Anon, I thought the questions were rhetorical since they really don't have anything to do with the topic. And that's what I have a problem with. This subject is brought up often to appeal to people's emotions and is shoe-horned into any and every type of discussion. And again, you're missing the point of why I mentioned "sexual activities" and didn't address my explanation at all. Let's try to look past the emotional response.
If people didn't want to come into church because black people were there, then that is their personal problem. The church didn't preach to exclude African Americans from missionary lessons and church invitations 20 years ago. Just like how I have never heard anyone in church say that homosexuals are banned from attending meetings. I'm glad you brought up being in the Bible belt, because that throws in a whole cultural mindset that excludes the church, and you have yet to take that into consideration (in this dialogue).
Anon, you throw out blanket statements like "that is exactly how homosexuals are being treated today." Really? I suppose you're supporting that with anecdotal evidence. Because 1. I have never seen that before in my wards, even when, as a ward missionary, the missionaries and I have brought in men with these tendencies and fellowshipped them with ward members. 2. You still refuse to acknowledge the many talks and statements on this subject given by church leaders. I'm not saying at all that bigotry doesn't exist in people (including church members), I'm very sure it does. But not in a generalized way that you describe.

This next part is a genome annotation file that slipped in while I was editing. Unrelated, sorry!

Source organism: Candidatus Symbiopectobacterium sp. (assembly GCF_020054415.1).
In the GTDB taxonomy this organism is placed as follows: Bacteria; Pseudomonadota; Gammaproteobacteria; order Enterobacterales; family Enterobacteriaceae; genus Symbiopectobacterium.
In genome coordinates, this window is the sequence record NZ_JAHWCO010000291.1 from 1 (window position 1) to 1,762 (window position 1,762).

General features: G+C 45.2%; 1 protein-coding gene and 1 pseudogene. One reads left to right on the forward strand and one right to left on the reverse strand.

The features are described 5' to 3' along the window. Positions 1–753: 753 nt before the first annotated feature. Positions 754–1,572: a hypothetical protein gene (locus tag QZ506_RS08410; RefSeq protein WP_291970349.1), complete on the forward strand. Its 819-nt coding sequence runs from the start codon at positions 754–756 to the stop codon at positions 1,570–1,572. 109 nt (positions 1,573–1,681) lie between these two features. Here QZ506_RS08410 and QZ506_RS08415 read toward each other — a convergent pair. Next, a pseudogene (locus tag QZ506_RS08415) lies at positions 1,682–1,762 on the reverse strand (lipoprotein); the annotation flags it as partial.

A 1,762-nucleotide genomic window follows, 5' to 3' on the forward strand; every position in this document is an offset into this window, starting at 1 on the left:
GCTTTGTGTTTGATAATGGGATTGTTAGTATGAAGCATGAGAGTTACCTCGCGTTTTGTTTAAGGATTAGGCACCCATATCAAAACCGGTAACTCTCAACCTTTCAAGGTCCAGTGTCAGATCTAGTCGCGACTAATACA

You can't reconcile that the fact that homosexuality has not been viewed as an acceptable practice until very, very recently. The DSM classified it has a mental disorder for years (that's not a religious book, by the way). But people like you love to practice cultural relativism and superimpose your attitudes on past generations, expecting them to think and do as you do even though you are (at least partially) a product of your environment and culture. It is disingenuous in the extreme. Now people are shifting their attitudes, and the church is re-calibrating itself as well, but you still want to throw it under the bus because it hasn't said "it's all good–do whatever."